Peter J. Smith

Who is Rick Perry? (Part 1 of special report)

Peter J. Smith
Peter J. Smith
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AUSTIN, Texas, August 12, 2011 (LifeSiteNews.com) – Texas governor Rick Perry is getting ready to step onto the national stage and officially announce his intentions to seek the Republican nomination for president of the United States. 

Perry, 61, is set to emerge on a crowded stage of GOP contenders, and many of them are wondering if he will be the “unity candidate” behind whom Republican, fiscal conservative, social conservative, religious, and Tea-Party voters will rally.

Current polls show that Perry’s emergence into the race would put him in direct contention with Romney. A USA Today/Gallup poll found Romney leading by 24 percent to Perry’s 17 percent, and a McClatchy/Marist poll showed Romney leading 21 percent to Perry’s 18 percent. 

Without even having declared yet, the possibility of a Perry candidacy has already shaken up the GOP race. With the spotlight on the Lone Star governor, the GOP faithful are getting a better look at the man who may be the one to challenge President Barack Obama’s reelection in 2012.


Growing up Christian

Perry has been an Evangelical Christian since his youth, and often attends Lake Hills Church in west Austin, a church that has a membership of 3000 worshippers.

According to the Telegraph’s Toby Harnden, Perry grew up as the fifth generation of Texans to work the land in Paint Creek, which he described as a place with “the country values of church, family, neighborliness, thrift and hard work that now seem part of a bygone America beyond places like West Texas.” (See full story here)

According to Perry, the three things to do in his hometown were “school, church, and Boy Scouts.” Perry is an Eagle Scout, the highest rank in the famously traditional values-centered youth organization.

It’s an honor he hasn’t left behind with his youth: Perry wrote in praise of the Scouts and their principles in his 2008 book, On My Honor: Why the American Values of the Boy Scouts Are Worth Fighting for.


Faith in the public square

Upon entering politics, Perry has maintained a record of defending religious expression in the public sphere.

He supported and signed a Texas bill in 2007, the “Religious Viewpoint Anti-Discrimination Act,” clarifying that students and school employees alike had the right to express religious views in public, and that religious groups had the same right of access to public facilities as secular groups.

Perry advocated giving Texas schools the ability to teach intelligent design theory in addition to evolution.

He has also shown a conservative scientific viewpoint by strongly opposing the theory of man-made global warming, citing the lack of scientific consensus on the root causes of earth’s climate changes. 

But one thing that distinguishes Perry from the typical right-wing politician is his unabashedly public prayer life: the governor has called on Texans to pray and even fast in response to state crises or disasters. 

When wildfires were raging during a drought in Texas this spring, Perry released an official proclamation over the Easter weekend asking people of all faiths to pray for rain for three days, and to pray for firemen and other officials in danger.


The Response

“The Response”, last Saturday’s non-denominational Christian gathering in Houston, was Perry’s idea in December, after he won his third term as governor and before he began publicly courting a run for the presidency.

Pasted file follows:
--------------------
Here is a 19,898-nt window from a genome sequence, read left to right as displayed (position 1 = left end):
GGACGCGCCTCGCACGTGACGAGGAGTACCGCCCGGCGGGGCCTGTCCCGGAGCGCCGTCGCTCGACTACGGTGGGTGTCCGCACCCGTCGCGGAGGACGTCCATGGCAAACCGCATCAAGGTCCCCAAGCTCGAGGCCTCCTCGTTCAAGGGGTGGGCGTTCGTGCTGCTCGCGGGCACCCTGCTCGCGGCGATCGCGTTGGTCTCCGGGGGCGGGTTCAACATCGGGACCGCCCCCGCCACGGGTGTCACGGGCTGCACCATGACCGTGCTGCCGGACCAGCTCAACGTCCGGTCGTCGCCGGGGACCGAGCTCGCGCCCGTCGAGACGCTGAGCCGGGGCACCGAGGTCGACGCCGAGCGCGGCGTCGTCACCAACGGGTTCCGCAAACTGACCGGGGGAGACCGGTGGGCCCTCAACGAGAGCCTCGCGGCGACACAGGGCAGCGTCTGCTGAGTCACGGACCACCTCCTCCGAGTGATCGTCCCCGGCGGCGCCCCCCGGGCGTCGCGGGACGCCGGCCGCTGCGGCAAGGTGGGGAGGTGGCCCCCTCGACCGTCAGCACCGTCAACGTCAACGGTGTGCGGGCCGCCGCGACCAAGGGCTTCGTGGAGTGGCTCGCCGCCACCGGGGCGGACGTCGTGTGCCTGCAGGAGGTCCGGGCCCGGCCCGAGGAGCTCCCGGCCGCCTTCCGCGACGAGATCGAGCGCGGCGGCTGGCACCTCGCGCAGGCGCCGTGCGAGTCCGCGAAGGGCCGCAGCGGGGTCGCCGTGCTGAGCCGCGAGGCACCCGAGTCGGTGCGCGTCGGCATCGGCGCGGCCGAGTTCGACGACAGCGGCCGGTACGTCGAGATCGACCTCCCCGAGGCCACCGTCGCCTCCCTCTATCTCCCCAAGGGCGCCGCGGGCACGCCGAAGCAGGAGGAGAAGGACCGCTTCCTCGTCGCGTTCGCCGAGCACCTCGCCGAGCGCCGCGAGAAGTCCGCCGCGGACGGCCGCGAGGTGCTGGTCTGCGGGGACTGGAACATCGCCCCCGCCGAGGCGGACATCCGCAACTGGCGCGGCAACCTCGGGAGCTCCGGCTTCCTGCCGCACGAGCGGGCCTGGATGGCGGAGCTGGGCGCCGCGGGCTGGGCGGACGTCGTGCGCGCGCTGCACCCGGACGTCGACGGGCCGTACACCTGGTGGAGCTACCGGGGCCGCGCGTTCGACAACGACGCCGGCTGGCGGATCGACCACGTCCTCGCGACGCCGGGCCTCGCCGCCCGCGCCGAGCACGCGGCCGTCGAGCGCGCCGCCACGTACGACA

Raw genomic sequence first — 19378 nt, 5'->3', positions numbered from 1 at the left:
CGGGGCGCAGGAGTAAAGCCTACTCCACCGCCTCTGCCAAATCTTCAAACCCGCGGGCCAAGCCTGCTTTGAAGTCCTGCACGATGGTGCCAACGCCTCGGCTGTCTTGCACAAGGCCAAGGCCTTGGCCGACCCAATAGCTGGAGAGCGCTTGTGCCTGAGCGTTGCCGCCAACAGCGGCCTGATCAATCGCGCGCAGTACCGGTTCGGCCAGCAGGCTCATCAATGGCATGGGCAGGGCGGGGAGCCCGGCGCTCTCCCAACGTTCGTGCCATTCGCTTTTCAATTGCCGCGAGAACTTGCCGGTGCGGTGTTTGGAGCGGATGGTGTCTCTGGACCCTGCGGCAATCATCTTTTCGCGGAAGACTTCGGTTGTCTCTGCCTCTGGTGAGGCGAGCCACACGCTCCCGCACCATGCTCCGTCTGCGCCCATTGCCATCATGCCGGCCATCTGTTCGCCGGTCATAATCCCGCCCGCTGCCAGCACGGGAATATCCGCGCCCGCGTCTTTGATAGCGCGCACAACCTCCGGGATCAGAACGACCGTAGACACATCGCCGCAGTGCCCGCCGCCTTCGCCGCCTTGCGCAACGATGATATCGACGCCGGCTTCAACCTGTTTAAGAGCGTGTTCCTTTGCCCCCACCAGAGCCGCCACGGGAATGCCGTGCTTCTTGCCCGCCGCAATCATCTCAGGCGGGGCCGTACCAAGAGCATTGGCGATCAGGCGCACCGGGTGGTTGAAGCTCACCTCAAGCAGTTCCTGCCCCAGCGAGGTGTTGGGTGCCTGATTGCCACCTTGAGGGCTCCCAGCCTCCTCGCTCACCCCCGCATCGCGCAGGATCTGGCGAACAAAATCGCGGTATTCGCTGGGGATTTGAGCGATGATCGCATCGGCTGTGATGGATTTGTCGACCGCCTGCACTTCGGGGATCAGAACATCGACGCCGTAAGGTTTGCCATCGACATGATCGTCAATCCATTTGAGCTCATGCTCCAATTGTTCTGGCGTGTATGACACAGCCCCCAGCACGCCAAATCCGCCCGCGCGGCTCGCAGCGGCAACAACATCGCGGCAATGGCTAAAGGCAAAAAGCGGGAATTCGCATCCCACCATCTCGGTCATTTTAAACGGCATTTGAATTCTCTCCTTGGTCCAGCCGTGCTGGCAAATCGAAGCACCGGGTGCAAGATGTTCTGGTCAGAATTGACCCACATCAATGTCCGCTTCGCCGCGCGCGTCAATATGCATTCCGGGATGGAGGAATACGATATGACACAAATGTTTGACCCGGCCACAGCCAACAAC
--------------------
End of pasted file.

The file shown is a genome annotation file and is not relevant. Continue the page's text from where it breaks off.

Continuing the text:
The event became a Christian invitation to people of all faiths to join in a day of prayer and fasting because the nation was facing a “historic crisis” that “demands a historic response from the church.” 

“We must, as a people, return to the faith and hope of our fathers,” said Perry. “The ancient paths of great men were blazed in prayer - the humility of the truly great men of history was revealed in their recognition of the power and might of Jesus to save all who call on His great name.”

While only 8000 persons had registered in advance for the event at Houston’s Reliant Stadium, over 30,000 participants showed up.

But Perry didn’t stop there: the Texas leader invited all other 49 US governors to participate. Only one accepted in person, Gov. Sam Brownback of Kansas, while Florida Gov. Rick Scott participated by video.

Perry kept the event apolitical. However, political analysts noted that the event can only strengthen his image among Evangelical voters when he goes campaigning in early-decision states like Iowa and South Carolina.

(Perry’s speech at the Response can be viewed here)


States’ Rights and defending marriage

Perry is increasingly famous for championing the 10th Amendment of the US Constitution, by which states are granted whatever powers are not explicitly reserved to the federal government.

Despite a conservative record on marriage - Perry supported Texas’s 2005 amendment defining marriage as the union of a man and a woman - his 10th Amendment loyalties led to some confusion among pro-family advocates when he indicated that New York’s decision to legalize same-sex “marriage” in June was “their business, and that’s fine with me.”

Perry later clarified that he was not defending same-sex “marriage,” but the principle allowing states to decide without intrusion by the federal government. He added that he supported a federal marriage amendment, which would mean an agreement by 3/4 of the states, to define marriage as the union of a man and a woman nationwide.

The Texas governor also defended Texas’s sodomy law, which the US Supreme Court struck down in 2002 in Lawrence v. Texas


Rick Perry vs. Mitt Romney

Rick Perry may emerge as the GOP’s anti-Romney candidate for another reason: the two men have a rivalry that stems partially from a quarrel over, of all things, the Boy Scouts.